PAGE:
Understanding the spread of Coronavirus
COVID-19, the infectious disease caused by SARS-CoV-2, was first identified in Wuhan, China in December 2019. It then spread globally, with the first cases identified in the UK at the end of January 2020. In this rapidly evolving pandemic, there has been an urgent need to generate epidemiological insights into the determinants, characteristics and consequences of COVID-19 to guide public health strategy. UK Biobank has helped with this research in a number of ways, including by making data on COVID-19 available to researchers, and by conducting a serology study to understand the determinants of infection and how long antibody levels persist following infection.
Facilitating COVID-19 research
To facilitate rapid research into the determinants and consequences of COVID-19, we made the following health record data available on a regular basis during 2020 and 2021:
- Diagnostic COVID-19 test data
- GP (primary care) data for England provided directly by the system suppliers
- Hospital inpatient data for England & Scotland, including critical care date for England
- Death data
The above will continue to made available to researchers, albeit on a less frequent basis (see current censoring dates and future timelines), with the exception of the GP data specifically for COVID-19 research, which has seen its Control of Patient Information (COPI) notice expire. No further primary care data will be received by UK Biobank for the specific purpose of COVID-19 research, and these data can no longer be downloaded by researchers.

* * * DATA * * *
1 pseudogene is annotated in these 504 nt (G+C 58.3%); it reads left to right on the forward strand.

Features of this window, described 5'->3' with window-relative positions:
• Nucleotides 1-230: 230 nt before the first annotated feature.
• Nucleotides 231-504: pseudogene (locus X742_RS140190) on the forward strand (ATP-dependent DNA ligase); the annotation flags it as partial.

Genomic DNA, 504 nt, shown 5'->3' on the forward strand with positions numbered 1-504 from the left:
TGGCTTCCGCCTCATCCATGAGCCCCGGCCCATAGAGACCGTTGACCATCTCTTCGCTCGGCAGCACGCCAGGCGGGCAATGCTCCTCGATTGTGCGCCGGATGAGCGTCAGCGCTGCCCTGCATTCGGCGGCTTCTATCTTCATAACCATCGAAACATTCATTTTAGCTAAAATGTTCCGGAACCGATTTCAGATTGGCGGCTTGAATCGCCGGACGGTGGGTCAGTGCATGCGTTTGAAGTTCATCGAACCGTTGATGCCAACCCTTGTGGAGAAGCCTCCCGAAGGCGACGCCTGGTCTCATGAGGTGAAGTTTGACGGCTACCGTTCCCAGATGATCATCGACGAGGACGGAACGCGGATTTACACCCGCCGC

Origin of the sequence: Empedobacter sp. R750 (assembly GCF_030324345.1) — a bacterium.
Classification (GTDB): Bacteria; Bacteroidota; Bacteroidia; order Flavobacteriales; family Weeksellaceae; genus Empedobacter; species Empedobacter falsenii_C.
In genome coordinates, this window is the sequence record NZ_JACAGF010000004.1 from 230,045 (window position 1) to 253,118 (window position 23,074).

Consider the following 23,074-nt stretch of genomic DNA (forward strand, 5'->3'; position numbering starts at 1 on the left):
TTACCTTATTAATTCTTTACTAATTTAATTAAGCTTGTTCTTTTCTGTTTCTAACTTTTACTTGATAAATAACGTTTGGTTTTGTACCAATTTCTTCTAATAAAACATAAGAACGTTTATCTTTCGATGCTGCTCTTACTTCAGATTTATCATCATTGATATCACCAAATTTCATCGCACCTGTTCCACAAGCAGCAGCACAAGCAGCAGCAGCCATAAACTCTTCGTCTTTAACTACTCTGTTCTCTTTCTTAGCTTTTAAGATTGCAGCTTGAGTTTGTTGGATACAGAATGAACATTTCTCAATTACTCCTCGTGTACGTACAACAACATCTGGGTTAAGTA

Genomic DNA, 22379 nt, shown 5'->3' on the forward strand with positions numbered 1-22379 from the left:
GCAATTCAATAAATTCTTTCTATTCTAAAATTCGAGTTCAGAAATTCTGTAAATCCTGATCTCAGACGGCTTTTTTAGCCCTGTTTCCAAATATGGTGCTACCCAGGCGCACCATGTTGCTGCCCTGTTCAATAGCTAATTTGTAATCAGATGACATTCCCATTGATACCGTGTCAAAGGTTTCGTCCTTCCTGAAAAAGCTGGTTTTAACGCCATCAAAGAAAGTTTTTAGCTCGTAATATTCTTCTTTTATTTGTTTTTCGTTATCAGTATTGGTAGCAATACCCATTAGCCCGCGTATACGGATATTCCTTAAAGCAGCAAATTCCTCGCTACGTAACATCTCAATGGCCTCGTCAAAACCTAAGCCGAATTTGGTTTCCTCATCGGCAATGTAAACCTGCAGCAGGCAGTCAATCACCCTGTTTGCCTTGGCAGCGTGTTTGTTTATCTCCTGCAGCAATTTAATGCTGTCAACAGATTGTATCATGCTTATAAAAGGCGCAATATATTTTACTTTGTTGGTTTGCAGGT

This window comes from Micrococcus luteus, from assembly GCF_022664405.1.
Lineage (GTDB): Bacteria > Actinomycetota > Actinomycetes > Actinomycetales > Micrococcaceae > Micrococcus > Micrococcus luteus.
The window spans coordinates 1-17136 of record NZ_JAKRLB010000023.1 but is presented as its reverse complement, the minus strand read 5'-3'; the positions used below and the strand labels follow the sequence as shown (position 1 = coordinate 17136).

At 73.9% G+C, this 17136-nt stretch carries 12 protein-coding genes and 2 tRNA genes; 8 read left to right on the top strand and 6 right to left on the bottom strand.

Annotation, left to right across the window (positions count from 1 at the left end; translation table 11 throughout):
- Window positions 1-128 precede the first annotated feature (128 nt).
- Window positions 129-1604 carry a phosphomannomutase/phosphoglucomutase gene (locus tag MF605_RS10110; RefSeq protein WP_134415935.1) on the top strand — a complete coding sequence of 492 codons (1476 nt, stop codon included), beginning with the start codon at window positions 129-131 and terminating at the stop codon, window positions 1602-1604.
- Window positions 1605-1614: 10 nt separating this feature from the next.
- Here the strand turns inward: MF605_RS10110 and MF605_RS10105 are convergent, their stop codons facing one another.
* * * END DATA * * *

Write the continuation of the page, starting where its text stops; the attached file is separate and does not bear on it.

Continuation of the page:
These health linkage data, combined with the extensive data already collected on lifestyle and genetic factors on UK Biobank participants will enable research into:
- The extent to which genetic factors are related to disease severity
- How sociodemographic and lifestyle factors, including underlying health conditions, are related to disease severity
- The longer-term morbidity and mortality outcomes for those individuals diagnosed with COVID-19
Serology study of SARS-CoV-2 infection
Thousands of UK Biobank participants have taken part in a major study (funded by the UK Government’s Department of Health and Social Care) to measure the extent of SARS-Cov-2 infection in different regions across the UK:
- The study has assessed the extent of infection in different population subgroups across the UK (e.g. by age, sex, region, socio-economic deprivation, ethnicity and whether they live in an urban or rural area).
- This information enables the assessment of infection over time, which can help with public health policy planning.
- These data enable better understanding on how long antibody levels persist following infection and whether this differs in different age groups. This will help to inform us about waning immunity following infection.
- The proportion of the population that are symptomatic can be shown, and whether this changes by age.
- Because in 2020 and 2021 we linked to medical records for all participants, investigation into the association between antibody levels and disease severity and whether seropositive participants go on to develop a second COVID-19 infection can be measured (and how severe this is).
- The study started in May 2020. Participants provided regular blood samples (to measure blood antibody levels) and completed a questionnaire (to assess COVID-19 symptoms).
- 20,000 adults (UK Biobank participants and their children and grandchildren aged over 18) took part in order to increase representation across all ages and regions of the UK.
- Participants taking part received monthly collection kits for about six months, and a further sample collection one year after the first. Using a fingerprick amount of blood (about 0.5ml) using a microsampling device, participant sent samples in the post using pre-paid protective envelopes and these samples were validated under antibody testing performed by the Target Discovery Institute, the University of Oxford.
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